Huawei has finally been invited by India's Department of Telecommunications (DoT) to participate in the country's 5G field trials, after authorities were previously said to have excluded the Chinese equipment maker from those trials. (See India Joins US & Australia to Give Huawei, ZTE 5G Cold Shoulder – Reports.)
Huawei Technologies Co. Ltd. and smaller Chinese vendor ZTE Corp. (Shenzhen: 000063; Hong Kong: 0763) did not feature on the initial list of vendors the DoT invited to participate in 5G trials and develop India-specific 5G services in partnership with telcos. That vendor list included Nokia Corp. (NYSE: NOK), Ericsson AB (Nasdaq: ERIC), Cisco Systems Inc. (Nasdaq: CSCO), Samsung Electronics Co. Ltd. (Korea: SEC) and NEC Corp. (Tokyo: 6701).
But media reports now say that Huawei will conduct 5G tests in two Indian cities, including New Delhi. It will also work with app developers and academic institutions on the development of India-specific 5G services, according to those reports.
Indian authorities were previously said to have restricted the role of Huawei and ZTE in the country's 5G market, with security concerns cited as a possible reason. ZTE does not yet appear to have received an invitation from the Indian government regarding the 5G initiative.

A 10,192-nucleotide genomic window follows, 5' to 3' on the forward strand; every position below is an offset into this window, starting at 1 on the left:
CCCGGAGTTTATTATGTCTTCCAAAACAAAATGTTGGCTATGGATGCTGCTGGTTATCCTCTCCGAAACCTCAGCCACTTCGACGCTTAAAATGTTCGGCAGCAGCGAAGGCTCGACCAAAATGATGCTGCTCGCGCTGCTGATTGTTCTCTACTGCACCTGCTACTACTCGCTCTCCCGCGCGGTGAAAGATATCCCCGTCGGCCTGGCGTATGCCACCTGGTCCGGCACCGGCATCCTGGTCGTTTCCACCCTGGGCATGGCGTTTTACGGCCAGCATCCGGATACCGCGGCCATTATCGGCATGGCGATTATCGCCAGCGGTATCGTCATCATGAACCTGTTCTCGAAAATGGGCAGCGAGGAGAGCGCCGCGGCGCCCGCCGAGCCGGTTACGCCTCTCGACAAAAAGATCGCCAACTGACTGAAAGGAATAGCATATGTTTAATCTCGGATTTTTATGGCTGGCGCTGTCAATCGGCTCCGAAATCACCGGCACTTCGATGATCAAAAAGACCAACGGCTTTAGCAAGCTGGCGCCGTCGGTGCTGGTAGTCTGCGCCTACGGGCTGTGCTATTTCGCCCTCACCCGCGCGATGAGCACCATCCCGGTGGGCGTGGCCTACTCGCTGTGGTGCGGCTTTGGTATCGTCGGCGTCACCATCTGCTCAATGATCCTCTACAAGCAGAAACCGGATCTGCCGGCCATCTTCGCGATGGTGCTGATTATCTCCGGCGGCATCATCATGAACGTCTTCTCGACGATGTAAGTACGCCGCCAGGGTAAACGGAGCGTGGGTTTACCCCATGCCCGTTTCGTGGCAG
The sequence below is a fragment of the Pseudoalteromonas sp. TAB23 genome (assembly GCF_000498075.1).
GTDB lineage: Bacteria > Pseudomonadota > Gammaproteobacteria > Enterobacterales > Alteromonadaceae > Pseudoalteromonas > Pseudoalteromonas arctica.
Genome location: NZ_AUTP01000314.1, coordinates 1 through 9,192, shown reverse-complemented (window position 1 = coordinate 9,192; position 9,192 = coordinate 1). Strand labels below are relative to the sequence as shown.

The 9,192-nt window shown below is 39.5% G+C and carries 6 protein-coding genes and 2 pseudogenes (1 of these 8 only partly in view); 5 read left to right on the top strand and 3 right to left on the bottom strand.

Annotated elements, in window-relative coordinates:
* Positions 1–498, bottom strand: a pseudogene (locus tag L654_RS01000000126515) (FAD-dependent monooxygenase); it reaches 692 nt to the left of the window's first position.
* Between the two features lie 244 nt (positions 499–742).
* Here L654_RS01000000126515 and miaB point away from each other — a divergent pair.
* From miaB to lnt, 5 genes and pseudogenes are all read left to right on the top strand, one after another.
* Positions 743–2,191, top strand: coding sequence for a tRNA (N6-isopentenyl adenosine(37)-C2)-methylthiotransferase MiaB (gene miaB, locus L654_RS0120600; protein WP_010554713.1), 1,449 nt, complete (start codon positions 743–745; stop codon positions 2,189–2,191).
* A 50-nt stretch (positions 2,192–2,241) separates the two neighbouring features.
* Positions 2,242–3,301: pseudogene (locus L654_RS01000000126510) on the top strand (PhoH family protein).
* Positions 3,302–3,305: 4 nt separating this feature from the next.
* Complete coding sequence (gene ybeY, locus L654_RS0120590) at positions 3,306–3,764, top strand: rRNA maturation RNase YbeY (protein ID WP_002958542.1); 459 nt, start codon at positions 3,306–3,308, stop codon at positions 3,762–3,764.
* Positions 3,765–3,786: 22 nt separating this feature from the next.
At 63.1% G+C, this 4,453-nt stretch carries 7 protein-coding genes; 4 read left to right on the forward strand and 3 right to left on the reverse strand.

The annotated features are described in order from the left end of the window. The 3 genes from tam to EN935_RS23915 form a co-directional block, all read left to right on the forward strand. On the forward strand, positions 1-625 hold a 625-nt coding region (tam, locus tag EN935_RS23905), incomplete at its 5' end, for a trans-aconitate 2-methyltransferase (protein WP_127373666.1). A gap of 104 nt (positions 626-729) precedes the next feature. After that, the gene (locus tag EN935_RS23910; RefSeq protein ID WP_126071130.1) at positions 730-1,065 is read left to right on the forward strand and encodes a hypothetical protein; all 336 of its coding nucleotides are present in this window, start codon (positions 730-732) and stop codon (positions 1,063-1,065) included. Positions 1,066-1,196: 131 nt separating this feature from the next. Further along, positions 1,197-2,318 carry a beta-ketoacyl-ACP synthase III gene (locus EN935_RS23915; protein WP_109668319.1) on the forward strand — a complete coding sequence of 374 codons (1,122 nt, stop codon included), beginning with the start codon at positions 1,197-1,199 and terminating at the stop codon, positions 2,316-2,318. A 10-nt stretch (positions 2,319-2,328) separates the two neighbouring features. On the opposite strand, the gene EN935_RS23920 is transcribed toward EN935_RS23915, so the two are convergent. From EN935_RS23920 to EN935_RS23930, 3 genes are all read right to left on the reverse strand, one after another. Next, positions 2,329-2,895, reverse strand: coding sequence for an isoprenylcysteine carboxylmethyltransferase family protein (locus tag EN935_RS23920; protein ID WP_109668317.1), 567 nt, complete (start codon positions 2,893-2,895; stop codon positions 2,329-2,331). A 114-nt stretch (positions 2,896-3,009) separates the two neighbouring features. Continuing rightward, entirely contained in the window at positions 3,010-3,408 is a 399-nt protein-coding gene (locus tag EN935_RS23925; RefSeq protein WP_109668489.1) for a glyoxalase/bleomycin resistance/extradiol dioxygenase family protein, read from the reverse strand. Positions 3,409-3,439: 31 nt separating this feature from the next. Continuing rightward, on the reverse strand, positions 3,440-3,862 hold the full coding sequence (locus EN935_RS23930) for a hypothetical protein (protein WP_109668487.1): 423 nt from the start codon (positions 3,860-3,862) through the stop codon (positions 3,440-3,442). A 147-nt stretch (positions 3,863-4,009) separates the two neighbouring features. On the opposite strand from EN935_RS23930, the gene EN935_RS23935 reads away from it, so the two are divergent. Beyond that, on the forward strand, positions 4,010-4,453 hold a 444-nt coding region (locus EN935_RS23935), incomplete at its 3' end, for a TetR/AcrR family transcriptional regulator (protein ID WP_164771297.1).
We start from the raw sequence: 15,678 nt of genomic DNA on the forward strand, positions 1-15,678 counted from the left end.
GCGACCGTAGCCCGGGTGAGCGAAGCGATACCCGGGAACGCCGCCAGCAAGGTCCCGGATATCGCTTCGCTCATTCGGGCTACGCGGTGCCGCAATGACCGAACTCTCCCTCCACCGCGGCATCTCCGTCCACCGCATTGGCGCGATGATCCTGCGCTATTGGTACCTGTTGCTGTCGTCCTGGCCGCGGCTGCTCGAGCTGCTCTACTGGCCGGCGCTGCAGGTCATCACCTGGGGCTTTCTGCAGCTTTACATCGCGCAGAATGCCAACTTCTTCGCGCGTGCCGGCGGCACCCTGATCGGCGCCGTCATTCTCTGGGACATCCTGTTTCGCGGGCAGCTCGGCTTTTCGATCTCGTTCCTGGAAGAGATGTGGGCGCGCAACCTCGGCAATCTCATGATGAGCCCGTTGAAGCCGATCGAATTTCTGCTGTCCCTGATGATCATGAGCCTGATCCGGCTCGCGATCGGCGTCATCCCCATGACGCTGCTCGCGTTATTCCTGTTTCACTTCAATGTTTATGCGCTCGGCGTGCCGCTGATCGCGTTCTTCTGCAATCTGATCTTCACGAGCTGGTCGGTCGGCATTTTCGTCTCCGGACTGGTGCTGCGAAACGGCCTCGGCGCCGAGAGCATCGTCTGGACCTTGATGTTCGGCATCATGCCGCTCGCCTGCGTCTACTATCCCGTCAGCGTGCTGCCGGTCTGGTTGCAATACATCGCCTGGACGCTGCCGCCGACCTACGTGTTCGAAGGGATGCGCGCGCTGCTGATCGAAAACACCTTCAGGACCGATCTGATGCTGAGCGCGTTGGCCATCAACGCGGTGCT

The initial invitation to the vendors was based on the recommendation of a high-level 5G panel set up by India's government. Heading that panel was Arogyaswami Paulraj, a professor of engineering at Stanford University. Approached by Light Reading, and asked why Huawei was excluded from the 5G project, Paulraj said in an emailed response: "The government of India decides which original equipment manufacturers (OEMs) are invited and when so, for trials. I am not in the government and not involved in such matters."
India's government believes 5G could provide a huge boost to the country's economy. It is especially keen on developing services for agriculture, manufacturing and the social sector. For that reason, authorities are taking steps to ensure India will be in a position to roll out 5G commercially by 2020.
Globally, both Huawei and ZTE have been barred from participating in the 5G market in Australia. Major US service providers have been warned off using the Chinese vendors ever since they were labeled a security risk in a 2012 government report.
— Gagandeep Kaur, contributing editor, special to Light Reading